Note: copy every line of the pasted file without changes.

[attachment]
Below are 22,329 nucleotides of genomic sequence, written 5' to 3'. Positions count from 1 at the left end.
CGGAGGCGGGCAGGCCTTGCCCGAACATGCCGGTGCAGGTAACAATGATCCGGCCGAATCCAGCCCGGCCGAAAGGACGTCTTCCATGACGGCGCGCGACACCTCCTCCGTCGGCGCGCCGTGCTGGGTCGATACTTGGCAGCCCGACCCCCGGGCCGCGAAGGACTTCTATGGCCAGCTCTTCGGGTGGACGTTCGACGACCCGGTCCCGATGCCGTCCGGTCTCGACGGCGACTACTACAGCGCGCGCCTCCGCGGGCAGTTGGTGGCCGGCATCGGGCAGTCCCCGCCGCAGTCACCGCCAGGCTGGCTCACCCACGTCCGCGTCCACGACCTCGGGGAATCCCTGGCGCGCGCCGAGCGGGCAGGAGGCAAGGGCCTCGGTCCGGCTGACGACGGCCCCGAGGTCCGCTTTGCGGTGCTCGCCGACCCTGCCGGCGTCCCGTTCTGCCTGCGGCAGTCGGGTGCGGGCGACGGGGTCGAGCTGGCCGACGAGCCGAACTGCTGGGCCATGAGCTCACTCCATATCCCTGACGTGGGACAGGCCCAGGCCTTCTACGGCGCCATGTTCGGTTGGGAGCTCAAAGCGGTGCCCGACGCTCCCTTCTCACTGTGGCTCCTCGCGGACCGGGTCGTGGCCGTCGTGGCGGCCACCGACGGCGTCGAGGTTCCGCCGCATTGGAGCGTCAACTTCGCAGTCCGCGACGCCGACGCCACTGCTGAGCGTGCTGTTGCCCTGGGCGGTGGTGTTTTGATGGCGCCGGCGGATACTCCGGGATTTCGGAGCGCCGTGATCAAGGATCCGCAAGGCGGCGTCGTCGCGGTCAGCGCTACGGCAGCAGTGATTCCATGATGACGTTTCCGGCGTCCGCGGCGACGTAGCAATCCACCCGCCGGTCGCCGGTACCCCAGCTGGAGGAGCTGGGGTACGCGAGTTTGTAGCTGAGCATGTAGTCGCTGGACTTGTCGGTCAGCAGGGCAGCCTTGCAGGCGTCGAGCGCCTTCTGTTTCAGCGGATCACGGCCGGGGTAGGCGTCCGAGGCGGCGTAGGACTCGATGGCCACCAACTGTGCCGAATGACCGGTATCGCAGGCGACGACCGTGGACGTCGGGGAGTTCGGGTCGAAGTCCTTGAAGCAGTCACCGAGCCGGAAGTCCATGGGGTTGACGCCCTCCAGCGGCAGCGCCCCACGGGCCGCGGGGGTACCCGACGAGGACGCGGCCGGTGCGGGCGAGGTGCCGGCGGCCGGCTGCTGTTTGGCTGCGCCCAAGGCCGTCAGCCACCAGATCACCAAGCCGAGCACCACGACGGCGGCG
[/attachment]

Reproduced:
Below are 22,329 nucleotides of genomic sequence, written 5' to 3'. Positions count from 1 at the left end.
CGGAGGCGGGCAGGCCTTGCCCGAACATGCCGGTGCAGGTAACAATGATCCGGCCGAATCCAGCCCGGCCGAAAGGACGTCTTCCATGACGGCGCGCGACACCTCCTCCGTCGGCGCGCCGTGCTGGGTCGATACTTGGCAGCCCGACCCCCGGGCCGCGAAGGACTTCTATGGCCAGCTCTTCGGGTGGACGTTCGACGACCCGGTCCCGATGCCGTCCGGTCTCGACGGCGACTACTACAGCGCGCGCCTCCGCGGGCAGTTGGTGGCCGGCATCGGGCAGTCCCCGCCGCAGTCACCGCCAGGCTGGCTCACCCACGTCCGCGTCCACGACCTCGGGGAATCCCTGGCGCGCGCCGAGCGGGCAGGAGGCAAGGGCCTCGGTCCGGCTGACGACGGCCCCGAGGTCCGCTTTGCGGTGCTCGCCGACCCTGCCGGCGTCCCGTTCTGCCTGCGGCAGTCGGGTGCGGGCGACGGGGTCGAGCTGGCCGACGAGCCGAACTGCTGGGCCATGAGCTCACTCCATATCCCTGACGTGGGACAGGCCCAGGCCTTCTACGGCGCCATGTTCGGTTGGGAGCTCAAAGCGGTGCCCGACGCTCCCTTCTCACTGTGGCTCCTCGCGGACCGGGTCGTGGCCGTCGTGGCGGCCACCGACGGCGTCGAGGTTCCGCCGCATTGGAGCGTCAACTTCGCAGTCCGCGACGCCGACGCCACTGCTGAGCGTGCTGTTGCCCTGGGCGGTGGTGTTTTGATGGCGCCGGCGGATACTCCGGGATTTCGGAGCGCCGTGATCAAGGATCCGCAAGGCGGCGTCGTCGCGGTCAGCGCTACGGCAGCAGTGATTCCATGATGACGTTTCCGGCGTCCGCGGCGACGTAGCAATCCACCCGCCGGTCGCCGGTACCCCAGCTGGAGGAGCTGGGGTACGCGAGTTTGTAGCTGAGCATGTAGTCGCTGGACTTGTCGGTCAGCAGGGCAGCCTTGCAGGCGTCGAGCGCCTTCTGTTTCAGCGGATCACGGCCGGGGTAGGCGTCCGAGGCGGCGTAGGACTCGATGGCCACCAACTGTGCCGAATGACCGGTATCGCAGGCGACGACCGTGGACGTCGGGGAGTTCGGGTCGAAGTCCTTGAAGCAGTCACCGAGCCGGAAGTCCATGGGGTTGACGCCCTCCAGCGGCAGCGCCCCACGGGCCGCGGGGGTACCCGACGAGGACGCGGCCGGTGCGGGCGAGGTGCCGGCGGCCGGCTGCTGTTTGGCTGCGCCCAAGGCCGTCAGCCACCAGATCACCAAGCCGAGCACCACGACGGCGGCG